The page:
In the past bags which were characterized by having carrying handles thereon were constructed using separate handle elements, distinct from the bag structure itself, which were fed for attachment adjacent to the open mouth portion of the bag. The manufacturing operation to produce such prior art structures with the separate process set of supplying handling element and applying them to the bag was quite cumbersome and uneconomical. More recently however, bag structures have been developed, see for example U.S. Pat. Nos. 4,085,822; 3,352,411 and 3,180,557; the disclosures of which are incorporated herein by reference, wherein bags are formed so that the handle carrying elements are formed as an integral part of the bag structure itself, that is to say the handles are actually an extension of the bag proper. An example of such a bag structure is one that is constructed from a flattened tube or a flattened side edge gusseted tube. A flattened portion of such a tube is cut off and sealed along its bottom edge. Conversely, such a bag may be formed by folding a piece of the thermoplastic material on itself, the bottom fold line constituting the bottom part of the bag and heat sealing the upper edge and side wall parts of the bag together. Next a U shaped cutout is made in the upper portion of the bag to provide an opening or entrance, for the introduction of goods to be packaged. The opposite edges of the upper portion of the bag structure immediately adjacent to the cutout area form loops which may be used to carry such bag structures when they are loaded. In the case of a gusseted tube such handle loops are reinforced, i.e. double ply thickness, by virtue of the presence of the reentrant or gusset fold in the loop handle members.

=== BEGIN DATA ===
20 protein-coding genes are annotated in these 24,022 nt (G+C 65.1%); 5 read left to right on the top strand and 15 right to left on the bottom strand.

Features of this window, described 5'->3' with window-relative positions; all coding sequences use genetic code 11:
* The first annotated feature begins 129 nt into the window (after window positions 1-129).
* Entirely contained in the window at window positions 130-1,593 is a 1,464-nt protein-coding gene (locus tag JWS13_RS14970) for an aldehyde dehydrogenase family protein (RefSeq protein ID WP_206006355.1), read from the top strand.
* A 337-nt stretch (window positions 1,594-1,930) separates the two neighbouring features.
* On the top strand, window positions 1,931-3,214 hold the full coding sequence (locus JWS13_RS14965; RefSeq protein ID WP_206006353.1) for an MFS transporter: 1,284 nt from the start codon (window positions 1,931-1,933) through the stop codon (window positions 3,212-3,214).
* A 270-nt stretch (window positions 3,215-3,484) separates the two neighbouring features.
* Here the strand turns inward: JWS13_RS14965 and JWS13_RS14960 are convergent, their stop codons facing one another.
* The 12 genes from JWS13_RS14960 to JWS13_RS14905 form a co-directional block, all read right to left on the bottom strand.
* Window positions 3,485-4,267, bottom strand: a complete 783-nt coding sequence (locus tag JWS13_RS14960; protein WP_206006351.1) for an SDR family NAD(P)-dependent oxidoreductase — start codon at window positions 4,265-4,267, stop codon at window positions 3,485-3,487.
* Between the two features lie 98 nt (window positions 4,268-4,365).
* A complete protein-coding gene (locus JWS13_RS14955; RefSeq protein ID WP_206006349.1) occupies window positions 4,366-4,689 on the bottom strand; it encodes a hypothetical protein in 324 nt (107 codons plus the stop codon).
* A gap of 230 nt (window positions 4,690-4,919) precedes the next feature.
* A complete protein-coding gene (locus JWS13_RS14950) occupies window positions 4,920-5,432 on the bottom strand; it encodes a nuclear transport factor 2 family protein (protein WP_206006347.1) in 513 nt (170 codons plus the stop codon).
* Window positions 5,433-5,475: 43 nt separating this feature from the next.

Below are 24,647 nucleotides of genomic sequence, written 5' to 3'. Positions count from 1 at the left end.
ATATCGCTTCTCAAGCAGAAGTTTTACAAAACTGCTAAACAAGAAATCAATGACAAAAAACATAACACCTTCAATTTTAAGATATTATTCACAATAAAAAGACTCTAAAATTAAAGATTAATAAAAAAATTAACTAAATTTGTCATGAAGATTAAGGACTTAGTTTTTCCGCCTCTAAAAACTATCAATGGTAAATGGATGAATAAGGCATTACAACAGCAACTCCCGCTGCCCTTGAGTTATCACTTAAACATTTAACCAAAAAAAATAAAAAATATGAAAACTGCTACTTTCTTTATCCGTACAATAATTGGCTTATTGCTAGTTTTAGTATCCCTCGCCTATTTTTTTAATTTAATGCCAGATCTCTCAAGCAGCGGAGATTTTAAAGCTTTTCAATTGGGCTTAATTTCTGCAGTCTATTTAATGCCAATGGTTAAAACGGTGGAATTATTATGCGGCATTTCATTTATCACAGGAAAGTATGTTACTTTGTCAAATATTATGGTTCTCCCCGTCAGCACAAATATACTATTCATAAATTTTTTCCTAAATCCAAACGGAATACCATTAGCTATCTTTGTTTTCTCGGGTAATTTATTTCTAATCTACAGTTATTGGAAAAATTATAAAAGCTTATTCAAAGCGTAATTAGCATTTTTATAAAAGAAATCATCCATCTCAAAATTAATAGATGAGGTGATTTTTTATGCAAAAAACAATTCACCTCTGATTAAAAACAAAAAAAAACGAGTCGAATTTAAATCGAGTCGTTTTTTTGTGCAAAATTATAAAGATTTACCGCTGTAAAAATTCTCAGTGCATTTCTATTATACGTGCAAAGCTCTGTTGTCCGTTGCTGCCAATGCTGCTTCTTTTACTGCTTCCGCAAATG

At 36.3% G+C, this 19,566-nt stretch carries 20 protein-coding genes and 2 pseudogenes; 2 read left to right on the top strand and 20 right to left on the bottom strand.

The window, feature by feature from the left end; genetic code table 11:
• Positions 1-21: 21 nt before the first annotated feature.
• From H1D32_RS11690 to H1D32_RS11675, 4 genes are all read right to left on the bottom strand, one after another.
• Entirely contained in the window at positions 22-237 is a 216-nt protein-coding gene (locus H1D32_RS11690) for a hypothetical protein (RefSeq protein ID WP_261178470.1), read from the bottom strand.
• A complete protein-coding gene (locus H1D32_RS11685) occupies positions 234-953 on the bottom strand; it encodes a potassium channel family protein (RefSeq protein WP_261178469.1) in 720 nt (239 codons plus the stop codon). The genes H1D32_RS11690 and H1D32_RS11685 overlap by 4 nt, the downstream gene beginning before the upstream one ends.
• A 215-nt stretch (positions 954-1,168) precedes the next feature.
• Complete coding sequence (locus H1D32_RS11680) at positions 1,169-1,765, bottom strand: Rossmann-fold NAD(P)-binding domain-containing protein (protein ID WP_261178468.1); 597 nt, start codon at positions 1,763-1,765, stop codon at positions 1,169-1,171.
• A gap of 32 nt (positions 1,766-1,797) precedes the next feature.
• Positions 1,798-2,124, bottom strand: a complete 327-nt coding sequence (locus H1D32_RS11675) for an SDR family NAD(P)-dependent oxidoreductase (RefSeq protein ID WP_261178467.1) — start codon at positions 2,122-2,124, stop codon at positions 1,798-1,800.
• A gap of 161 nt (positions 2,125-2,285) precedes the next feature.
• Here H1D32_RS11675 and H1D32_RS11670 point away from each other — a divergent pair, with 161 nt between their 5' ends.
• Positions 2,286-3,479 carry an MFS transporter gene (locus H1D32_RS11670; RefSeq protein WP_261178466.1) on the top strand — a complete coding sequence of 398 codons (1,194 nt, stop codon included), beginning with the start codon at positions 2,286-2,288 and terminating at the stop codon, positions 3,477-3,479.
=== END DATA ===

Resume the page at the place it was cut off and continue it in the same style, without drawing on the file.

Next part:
Such aforedescribed prior art bag structures present carrying problems for the end user, particularly since such structures are made from extremely thin thermoplastic material i.e., on the order of 0.75 mils or less, there is a tendency of the handle material to roll up and rope in the hand of the carrier. Additionally such prior art bag structures have a tendency to tear at areas adjacent to the lower portion of the bag handles where carrying stress forces have a tendency to concentrate.